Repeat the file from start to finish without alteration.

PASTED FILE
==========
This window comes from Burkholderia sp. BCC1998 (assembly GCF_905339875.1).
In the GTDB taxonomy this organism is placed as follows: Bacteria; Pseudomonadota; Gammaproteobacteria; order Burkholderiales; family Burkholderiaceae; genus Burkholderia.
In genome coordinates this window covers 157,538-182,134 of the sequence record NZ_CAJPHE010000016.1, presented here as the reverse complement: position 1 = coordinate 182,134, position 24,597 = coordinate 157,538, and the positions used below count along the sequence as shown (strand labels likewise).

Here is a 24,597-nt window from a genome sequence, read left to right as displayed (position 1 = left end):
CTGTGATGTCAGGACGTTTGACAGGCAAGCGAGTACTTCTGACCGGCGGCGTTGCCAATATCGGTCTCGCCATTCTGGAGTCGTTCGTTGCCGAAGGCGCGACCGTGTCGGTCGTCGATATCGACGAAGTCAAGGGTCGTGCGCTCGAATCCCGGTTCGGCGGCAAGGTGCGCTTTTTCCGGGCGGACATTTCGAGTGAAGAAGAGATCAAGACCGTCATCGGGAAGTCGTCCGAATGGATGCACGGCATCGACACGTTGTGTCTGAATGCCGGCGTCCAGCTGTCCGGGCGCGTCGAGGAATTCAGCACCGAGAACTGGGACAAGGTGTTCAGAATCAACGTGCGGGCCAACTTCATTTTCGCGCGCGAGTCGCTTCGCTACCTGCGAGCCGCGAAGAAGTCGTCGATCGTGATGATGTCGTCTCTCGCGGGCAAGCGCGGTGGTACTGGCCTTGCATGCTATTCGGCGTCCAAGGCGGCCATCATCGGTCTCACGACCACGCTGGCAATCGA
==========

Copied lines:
This window comes from Burkholderia sp. BCC1998 (assembly GCF_905339875.1).
In the GTDB taxonomy this organism is placed as follows: Bacteria; Pseudomonadota; Gammaproteobacteria; order Burkholderiales; family Burkholderiaceae; genus Burkholderia.
In genome coordinates this window covers 157,538-182,134 of the sequence record NZ_CAJPHE010000016.1, presented here as the reverse complement: position 1 = coordinate 182,134, position 24,597 = coordinate 157,538, and the positions used below count along the sequence as shown (strand labels likewise).

Here is a 24,597-nt window from a genome sequence, read left to right as displayed (position 1 = left end):
CTGTGATGTCAGGACGTTTGACAGGCAAGCGAGTACTTCTGACCGGCGGCGTTGCCAATATCGGTCTCGCCATTCTGGAGTCGTTCGTTGCCGAAGGCGCGACCGTGTCGGTCGTCGATATCGACGAAGTCAAGGGTCGTGCGCTCGAATCCCGGTTCGGCGGCAAGGTGCGCTTTTTCCGGGCGGACATTTCGAGTGAAGAAGAGATCAAGACCGTCATCGGGAAGTCGTCCGAATGGATGCACGGCATCGACACGTTGTGTCTGAATGCCGGCGTCCAGCTGTCCGGGCGCGTCGAGGAATTCAGCACCGAGAACTGGGACAAGGTGTTCAGAATCAACGTGCGGGCCAACTTCATTTTCGCGCGCGAGTCGCTTCGCTACCTGCGAGCCGCGAAGAAGTCGTCGATCGTGATGATGTCGTCTCTCGCGGGCAAGCGCGGTGGTACTGGCCTTGCATGCTATTCGGCGTCCAAGGCGGCCATCATCGGTCTCACGACCACGCTGGCAATCGA